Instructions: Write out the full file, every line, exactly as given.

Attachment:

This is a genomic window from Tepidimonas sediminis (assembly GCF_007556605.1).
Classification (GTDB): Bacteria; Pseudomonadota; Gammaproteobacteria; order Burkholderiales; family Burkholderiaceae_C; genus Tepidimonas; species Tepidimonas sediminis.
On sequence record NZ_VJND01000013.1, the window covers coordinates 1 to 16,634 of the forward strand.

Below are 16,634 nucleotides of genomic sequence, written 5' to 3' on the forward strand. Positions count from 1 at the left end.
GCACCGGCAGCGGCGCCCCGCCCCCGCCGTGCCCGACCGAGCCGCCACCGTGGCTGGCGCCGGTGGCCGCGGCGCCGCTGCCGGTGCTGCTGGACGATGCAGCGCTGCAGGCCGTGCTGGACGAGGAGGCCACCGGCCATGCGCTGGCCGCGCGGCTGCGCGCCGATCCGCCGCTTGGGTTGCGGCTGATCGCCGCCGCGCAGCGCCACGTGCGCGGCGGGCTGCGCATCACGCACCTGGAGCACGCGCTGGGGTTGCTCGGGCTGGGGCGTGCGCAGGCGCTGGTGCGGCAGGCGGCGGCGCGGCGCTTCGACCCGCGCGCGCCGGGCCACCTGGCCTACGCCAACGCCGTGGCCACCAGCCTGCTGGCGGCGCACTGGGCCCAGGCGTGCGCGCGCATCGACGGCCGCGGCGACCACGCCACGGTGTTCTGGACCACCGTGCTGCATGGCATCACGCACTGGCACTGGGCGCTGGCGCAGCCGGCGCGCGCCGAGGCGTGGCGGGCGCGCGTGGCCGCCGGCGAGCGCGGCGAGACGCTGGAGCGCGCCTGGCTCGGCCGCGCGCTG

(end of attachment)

This is a genomic window from Tepidimonas sediminis (assembly GCF_007556605.1).
Classification (GTDB): Bacteria; Pseudomonadota; Gammaproteobacteria; order Burkholderiales; family Burkholderiaceae_C; genus Tepidimonas; species Tepidimonas sediminis.
On sequence record NZ_VJND01000013.1, the window covers coordinates 1 to 16,634 of the forward strand.

Below are 16,634 nucleotides of genomic sequence, written 5' to 3' on the forward strand. Positions count from 1 at the left end.
GCACCGGCAGCGGCGCCCCGCCCCCGCCGTGCCCGACCGAGCCGCCACCGTGGCTGGCGCCGGTGGCCGCGGCGCCGCTGCCGGTGCTGCTGGACGATGCAGCGCTGCAGGCCGTGCTGGACGAGGAGGCCACCGGCCATGCGCTGGCCGCGCGGCTGCGCGCCGATCCGCCGCTTGGGTTGCGGCTGATCGCCGCCGCGCAGCGCCACGTGCGCGGCGGGCTGCGCATCACGCACCTGGAGCACGCGCTGGGGTTGCTCGGGCTGGGGCGTGCGCAGGCGCTGGTGCGGCAGGCGGCGGCGCGGCGCTTCGACCCGCGCGCGCCGGGCCACCTGGCCTACGCCAACGCCGTGGCCACCAGCCTGCTGGCGGCGCACTGGGCCCAGGCGTGCGCGCGCATCGACGGCCGCGGCGACCACGCCACGGTGTTCTGGACCACCGTGCTGCATGGCATCACGCACTGGCACTGGGCGCTGGCGCAGCCGGCGCGCGCCGAGGCGTGGCGGGCGCGCGTGGCCGCCGGCGAGCGCGGCGAGACGCTGGAGCGCGCCTGGCTCGGCCGCGCGCTG